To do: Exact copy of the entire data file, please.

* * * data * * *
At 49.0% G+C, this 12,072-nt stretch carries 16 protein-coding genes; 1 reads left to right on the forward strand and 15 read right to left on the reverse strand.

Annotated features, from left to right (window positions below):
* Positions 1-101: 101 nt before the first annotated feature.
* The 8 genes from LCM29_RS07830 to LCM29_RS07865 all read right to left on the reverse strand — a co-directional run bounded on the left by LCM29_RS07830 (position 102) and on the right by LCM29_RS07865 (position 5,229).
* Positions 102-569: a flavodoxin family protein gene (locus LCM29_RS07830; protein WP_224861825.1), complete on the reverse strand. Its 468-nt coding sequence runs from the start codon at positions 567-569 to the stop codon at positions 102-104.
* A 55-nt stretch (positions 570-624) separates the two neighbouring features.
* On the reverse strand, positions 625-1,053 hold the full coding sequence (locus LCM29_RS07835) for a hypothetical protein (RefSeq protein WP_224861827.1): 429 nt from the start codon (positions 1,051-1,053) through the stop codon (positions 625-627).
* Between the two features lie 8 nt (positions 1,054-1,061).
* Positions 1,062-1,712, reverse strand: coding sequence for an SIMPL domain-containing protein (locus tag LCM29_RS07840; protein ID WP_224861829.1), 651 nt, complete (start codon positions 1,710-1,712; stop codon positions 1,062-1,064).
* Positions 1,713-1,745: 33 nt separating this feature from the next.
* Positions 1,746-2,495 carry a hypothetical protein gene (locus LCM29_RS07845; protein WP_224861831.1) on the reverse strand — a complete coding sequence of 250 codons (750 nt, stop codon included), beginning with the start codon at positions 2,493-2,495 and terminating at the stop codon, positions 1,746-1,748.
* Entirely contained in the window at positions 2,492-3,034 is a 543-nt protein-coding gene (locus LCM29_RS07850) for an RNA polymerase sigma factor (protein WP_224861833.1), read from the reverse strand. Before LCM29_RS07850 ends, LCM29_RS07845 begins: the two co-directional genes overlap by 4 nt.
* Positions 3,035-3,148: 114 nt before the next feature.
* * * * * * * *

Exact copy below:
At 49.0% G+C, this 12,072-nt stretch carries 16 protein-coding genes; 1 reads left to right on the forward strand and 15 read right to left on the reverse strand.

Annotated features, from left to right (window positions below):
* Positions 1-101: 101 nt before the first annotated feature.
* The 8 genes from LCM29_RS07830 to LCM29_RS07865 all read right to left on the reverse strand — a co-directional run bounded on the left by LCM29_RS07830 (position 102) and on the right by LCM29_RS07865 (position 5,229).
* Positions 102-569: a flavodoxin family protein gene (locus LCM29_RS07830; protein WP_224861825.1), complete on the reverse strand. Its 468-nt coding sequence runs from the start codon at positions 567-569 to the stop codon at positions 102-104.
* A 55-nt stretch (positions 570-624) separates the two neighbouring features.
* On the reverse strand, positions 625-1,053 hold the full coding sequence (locus LCM29_RS07835) for a hypothetical protein (RefSeq protein WP_224861827.1): 429 nt from the start codon (positions 1,051-1,053) through the stop codon (positions 625-627).
* Between the two features lie 8 nt (positions 1,054-1,061).
* Positions 1,062-1,712, reverse strand: coding sequence for an SIMPL domain-containing protein (locus tag LCM29_RS07840; protein ID WP_224861829.1), 651 nt, complete (start codon positions 1,710-1,712; stop codon positions 1,062-1,064).
* Positions 1,713-1,745: 33 nt separating this feature from the next.
* Positions 1,746-2,495 carry a hypothetical protein gene (locus LCM29_RS07845; protein WP_224861831.1) on the reverse strand — a complete coding sequence of 250 codons (750 nt, stop codon included), beginning with the start codon at positions 2,493-2,495 and terminating at the stop codon, positions 1,746-1,748.
* Entirely contained in the window at positions 2,492-3,034 is a 543-nt protein-coding gene (locus LCM29_RS07850) for an RNA polymerase sigma factor (protein WP_224861833.1), read from the reverse strand. Before LCM29_RS07850 ends, LCM29_RS07845 begins: the two co-directional genes overlap by 4 nt.
* Positions 3,035-3,148: 114 nt before the next feature.